As part of its ongoing interview series, the Climate Change Initiative at University of Massachussetts Lowell talked recently with Climate Interactive’s Travis Franck about some of our simulators and the insights they’re providing on climate change.
As Franck explains, Climate Interactive’s emphasis on an analytical approach called systems thinking gives its models a uniquely comprehensive view of the complex systems involved in climate change.
“Very often in academia, we work in silos, or departments,” he says. “With systems, it’s really thinking across those silos…and it’s really taking that perspective that combines those multiple disciplines and then looks at all the feedbacks and interactions.”
Due the multidisciplinary nature of its approach, systems thinking frequently reveals aspects of the system that may be overlooked in more limited models.
One such insight, which can be seen in our En-ROADS simulation, relates to one of the most controversial energy topics today—the natural gas boom.
Many sing the praises of shale gas for giving the U.S. a cheap, cleaner alternative to oil, but as our models have revealed, it can also postpone the long-run solutions to climate change.
“It works well in the short term,” Franck says. “But one thing it might prevent us from doing, absent other policies, is continuing the long-term investment in renewables.”
This is due to any easily overlooked economic feedback loop in the energy system in which expensive gas prices encourage investment in renewables like solar and wind energy due to their relative attractiveness. Cheap gas means it will be longer until these important investments are made. It also means we could be stuck with this dirty energy for a long time.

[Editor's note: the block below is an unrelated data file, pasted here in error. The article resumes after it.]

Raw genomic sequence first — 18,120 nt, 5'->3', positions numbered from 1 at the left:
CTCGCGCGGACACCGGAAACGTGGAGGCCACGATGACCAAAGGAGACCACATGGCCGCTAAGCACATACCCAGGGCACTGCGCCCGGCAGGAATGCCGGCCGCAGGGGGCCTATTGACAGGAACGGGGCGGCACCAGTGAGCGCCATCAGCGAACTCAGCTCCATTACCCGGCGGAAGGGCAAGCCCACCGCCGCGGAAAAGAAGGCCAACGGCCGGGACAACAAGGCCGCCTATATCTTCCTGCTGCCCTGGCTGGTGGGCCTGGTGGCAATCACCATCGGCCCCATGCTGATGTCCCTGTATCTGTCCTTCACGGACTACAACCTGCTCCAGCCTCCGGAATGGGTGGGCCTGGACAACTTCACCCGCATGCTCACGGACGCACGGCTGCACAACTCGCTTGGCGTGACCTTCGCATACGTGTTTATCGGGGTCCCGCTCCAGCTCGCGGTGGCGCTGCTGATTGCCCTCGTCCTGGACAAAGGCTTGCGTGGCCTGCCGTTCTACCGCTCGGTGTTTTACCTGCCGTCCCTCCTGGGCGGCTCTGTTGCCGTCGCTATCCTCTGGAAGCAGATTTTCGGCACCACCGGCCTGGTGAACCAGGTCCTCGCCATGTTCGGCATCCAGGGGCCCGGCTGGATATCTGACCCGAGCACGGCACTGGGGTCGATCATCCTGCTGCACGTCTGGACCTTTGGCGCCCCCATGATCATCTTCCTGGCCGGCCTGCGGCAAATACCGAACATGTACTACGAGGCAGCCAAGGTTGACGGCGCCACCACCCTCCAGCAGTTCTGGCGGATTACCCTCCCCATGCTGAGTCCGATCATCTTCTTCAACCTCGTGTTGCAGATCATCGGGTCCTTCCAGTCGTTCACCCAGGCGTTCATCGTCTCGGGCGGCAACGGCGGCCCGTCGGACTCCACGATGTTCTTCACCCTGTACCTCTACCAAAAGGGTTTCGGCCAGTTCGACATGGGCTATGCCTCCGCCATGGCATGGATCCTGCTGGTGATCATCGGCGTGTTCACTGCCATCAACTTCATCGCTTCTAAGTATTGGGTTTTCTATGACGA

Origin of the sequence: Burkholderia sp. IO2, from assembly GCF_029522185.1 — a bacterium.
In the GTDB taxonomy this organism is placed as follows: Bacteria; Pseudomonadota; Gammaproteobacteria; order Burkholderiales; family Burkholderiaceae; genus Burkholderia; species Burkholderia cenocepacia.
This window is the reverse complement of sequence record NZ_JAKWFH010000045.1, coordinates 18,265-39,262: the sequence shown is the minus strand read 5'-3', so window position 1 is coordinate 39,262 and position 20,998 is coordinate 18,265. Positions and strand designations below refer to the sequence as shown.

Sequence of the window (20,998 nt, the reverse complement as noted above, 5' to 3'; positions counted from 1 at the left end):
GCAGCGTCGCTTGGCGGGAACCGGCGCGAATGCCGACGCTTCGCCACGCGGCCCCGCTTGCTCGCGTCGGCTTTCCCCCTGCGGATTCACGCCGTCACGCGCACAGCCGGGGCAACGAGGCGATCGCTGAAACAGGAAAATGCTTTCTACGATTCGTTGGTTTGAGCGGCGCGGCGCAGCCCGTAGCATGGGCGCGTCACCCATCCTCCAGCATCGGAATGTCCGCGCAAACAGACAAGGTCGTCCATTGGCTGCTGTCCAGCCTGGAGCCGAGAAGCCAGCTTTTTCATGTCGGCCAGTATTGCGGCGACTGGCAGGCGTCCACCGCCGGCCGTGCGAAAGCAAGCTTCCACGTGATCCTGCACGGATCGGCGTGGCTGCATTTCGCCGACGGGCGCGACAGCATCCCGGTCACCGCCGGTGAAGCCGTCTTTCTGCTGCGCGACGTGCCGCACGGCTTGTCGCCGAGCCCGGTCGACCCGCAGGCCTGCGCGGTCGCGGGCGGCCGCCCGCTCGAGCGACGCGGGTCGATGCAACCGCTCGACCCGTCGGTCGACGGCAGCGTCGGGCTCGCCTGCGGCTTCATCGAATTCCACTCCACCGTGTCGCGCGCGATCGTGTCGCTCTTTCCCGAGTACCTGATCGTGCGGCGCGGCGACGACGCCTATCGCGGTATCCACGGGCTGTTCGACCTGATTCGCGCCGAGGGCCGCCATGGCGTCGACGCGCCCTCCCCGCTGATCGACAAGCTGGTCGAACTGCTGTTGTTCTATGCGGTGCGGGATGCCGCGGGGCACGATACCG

“Our energy infrastructure turns over very slowly—every 30-40 years. So as we build a natural gas plant today, it’s still going to be operating in 2040,” Franck says. “For those 30 years, we’re going to be burning natural gas.”
While this is cleaner than coal, it’s certainly not as clean as solar or wind energy projects would be.
Insights such as this are not intuitively obvious and typically require multidisciplinary approaches like systems thinking to bring them to light. You can read more about some of the unique perspectives systems thinking can provide on climate change in our previous posts, or you can search for new insights yourself with our models.